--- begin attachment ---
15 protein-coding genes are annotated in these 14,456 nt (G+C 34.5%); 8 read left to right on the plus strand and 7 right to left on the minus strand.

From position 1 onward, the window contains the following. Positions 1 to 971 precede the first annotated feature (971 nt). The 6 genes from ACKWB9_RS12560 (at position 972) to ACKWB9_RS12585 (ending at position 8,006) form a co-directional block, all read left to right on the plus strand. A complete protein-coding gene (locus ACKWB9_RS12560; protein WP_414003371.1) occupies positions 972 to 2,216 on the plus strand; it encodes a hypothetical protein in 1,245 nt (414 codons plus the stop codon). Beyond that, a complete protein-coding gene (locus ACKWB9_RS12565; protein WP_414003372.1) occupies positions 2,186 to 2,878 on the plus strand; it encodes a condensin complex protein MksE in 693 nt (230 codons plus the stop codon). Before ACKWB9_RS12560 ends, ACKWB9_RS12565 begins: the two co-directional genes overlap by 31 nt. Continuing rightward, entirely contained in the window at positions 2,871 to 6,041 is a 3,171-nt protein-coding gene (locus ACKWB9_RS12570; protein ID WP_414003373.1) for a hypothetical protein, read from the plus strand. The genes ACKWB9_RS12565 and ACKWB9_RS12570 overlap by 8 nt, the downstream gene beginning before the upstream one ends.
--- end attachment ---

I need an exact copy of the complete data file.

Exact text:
15 protein-coding genes are annotated in these 14,456 nt (G+C 34.5%); 8 read left to right on the plus strand and 7 right to left on the minus strand.

From position 1 onward, the window contains the following. Positions 1 to 971 precede the first annotated feature (971 nt). The 6 genes from ACKWB9_RS12560 (at position 972) to ACKWB9_RS12585 (ending at position 8,006) form a co-directional block, all read left to right on the plus strand. A complete protein-coding gene (locus ACKWB9_RS12560; protein WP_414003371.1) occupies positions 972 to 2,216 on the plus strand; it encodes a hypothetical protein in 1,245 nt (414 codons plus the stop codon). Beyond that, a complete protein-coding gene (locus ACKWB9_RS12565; protein WP_414003372.1) occupies positions 2,186 to 2,878 on the plus strand; it encodes a condensin complex protein MksE in 693 nt (230 codons plus the stop codon). Before ACKWB9_RS12560 ends, ACKWB9_RS12565 begins: the two co-directional genes overlap by 31 nt. Continuing rightward, entirely contained in the window at positions 2,871 to 6,041 is a 3,171-nt protein-coding gene (locus ACKWB9_RS12570; protein ID WP_414003373.1) for a hypothetical protein, read from the plus strand. The genes ACKWB9_RS12565 and ACKWB9_RS12570 overlap by 8 nt, the downstream gene beginning before the upstream one ends.